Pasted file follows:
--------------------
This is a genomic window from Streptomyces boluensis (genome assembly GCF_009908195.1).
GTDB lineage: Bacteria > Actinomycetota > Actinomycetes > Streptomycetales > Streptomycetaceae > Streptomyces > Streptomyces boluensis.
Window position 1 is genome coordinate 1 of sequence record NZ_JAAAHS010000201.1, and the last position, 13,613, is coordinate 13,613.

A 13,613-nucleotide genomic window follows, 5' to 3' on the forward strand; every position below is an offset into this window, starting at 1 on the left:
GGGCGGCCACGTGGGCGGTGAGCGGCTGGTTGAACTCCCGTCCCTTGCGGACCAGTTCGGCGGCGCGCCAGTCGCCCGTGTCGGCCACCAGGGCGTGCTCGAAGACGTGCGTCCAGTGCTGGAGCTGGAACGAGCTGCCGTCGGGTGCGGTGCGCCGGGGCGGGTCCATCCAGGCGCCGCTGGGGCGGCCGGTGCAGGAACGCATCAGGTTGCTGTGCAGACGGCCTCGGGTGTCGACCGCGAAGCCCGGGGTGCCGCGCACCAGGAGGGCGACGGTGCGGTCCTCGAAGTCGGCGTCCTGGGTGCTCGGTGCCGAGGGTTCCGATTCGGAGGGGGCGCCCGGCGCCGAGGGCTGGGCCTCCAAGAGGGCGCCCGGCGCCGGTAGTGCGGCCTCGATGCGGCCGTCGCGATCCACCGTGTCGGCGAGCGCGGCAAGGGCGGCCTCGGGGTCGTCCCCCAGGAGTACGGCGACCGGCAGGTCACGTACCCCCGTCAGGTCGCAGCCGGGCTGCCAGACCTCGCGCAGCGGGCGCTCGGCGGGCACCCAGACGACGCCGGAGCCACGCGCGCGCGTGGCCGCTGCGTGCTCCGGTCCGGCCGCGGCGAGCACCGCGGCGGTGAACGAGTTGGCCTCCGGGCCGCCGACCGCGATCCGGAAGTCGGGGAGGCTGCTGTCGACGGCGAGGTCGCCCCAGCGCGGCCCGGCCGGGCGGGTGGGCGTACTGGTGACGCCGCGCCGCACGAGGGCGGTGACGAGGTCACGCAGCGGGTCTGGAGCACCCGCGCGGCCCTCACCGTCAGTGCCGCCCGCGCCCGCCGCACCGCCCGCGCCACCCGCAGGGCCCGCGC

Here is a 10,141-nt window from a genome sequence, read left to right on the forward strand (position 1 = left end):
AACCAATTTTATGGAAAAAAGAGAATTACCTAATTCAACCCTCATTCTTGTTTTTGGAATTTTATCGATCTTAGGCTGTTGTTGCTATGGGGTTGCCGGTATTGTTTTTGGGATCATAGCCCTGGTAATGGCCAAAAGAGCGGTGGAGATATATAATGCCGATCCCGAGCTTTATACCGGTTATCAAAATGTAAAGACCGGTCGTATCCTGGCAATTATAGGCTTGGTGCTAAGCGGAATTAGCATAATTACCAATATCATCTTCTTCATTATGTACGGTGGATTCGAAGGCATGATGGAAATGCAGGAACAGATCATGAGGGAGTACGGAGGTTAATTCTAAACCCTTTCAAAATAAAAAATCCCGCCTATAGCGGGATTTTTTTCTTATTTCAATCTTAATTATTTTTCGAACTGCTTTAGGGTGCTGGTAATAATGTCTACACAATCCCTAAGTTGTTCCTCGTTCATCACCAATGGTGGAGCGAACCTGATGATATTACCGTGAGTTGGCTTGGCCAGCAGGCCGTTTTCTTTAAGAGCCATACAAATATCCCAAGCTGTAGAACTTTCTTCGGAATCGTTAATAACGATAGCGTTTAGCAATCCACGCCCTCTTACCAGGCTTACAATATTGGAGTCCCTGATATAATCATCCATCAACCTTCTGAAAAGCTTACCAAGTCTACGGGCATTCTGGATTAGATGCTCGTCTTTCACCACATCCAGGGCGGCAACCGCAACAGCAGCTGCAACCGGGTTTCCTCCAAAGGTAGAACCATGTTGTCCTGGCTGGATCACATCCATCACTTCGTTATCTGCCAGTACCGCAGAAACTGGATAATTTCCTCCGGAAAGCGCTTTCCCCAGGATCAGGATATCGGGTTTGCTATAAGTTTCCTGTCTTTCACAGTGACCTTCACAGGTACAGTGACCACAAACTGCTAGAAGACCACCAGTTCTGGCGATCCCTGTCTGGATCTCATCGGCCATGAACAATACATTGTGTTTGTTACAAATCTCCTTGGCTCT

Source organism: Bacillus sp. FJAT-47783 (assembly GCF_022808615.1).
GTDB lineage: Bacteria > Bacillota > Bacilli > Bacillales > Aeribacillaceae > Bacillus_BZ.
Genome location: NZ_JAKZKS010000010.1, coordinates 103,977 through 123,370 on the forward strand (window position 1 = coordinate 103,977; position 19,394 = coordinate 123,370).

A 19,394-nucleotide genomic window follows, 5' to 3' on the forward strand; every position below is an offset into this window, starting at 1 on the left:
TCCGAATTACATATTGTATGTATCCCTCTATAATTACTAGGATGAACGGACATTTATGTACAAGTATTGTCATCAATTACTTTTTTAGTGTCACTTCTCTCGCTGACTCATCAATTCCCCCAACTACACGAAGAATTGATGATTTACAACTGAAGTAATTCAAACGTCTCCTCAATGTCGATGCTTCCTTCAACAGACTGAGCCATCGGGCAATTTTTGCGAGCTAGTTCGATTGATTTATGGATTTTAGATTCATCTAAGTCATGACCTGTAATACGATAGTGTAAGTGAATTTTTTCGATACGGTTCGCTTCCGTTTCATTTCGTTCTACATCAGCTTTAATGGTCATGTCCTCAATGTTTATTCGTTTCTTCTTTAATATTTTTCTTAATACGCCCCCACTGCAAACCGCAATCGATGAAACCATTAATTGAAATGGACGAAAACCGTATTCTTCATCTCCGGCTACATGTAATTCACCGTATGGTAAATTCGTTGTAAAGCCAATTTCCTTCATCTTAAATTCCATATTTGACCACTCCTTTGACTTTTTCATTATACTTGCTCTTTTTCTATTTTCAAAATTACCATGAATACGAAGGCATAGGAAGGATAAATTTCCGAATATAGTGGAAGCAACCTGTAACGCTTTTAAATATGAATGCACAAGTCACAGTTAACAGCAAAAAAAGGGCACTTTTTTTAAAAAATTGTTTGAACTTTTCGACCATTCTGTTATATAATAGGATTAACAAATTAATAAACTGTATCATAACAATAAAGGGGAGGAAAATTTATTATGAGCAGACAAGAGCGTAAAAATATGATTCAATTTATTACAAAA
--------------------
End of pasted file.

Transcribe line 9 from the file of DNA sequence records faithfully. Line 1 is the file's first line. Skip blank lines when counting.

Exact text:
GTDB lineage: Bacteria > Bacillota > Bacilli > Bacillales > Aeribacillaceae > Bacillus_BZ.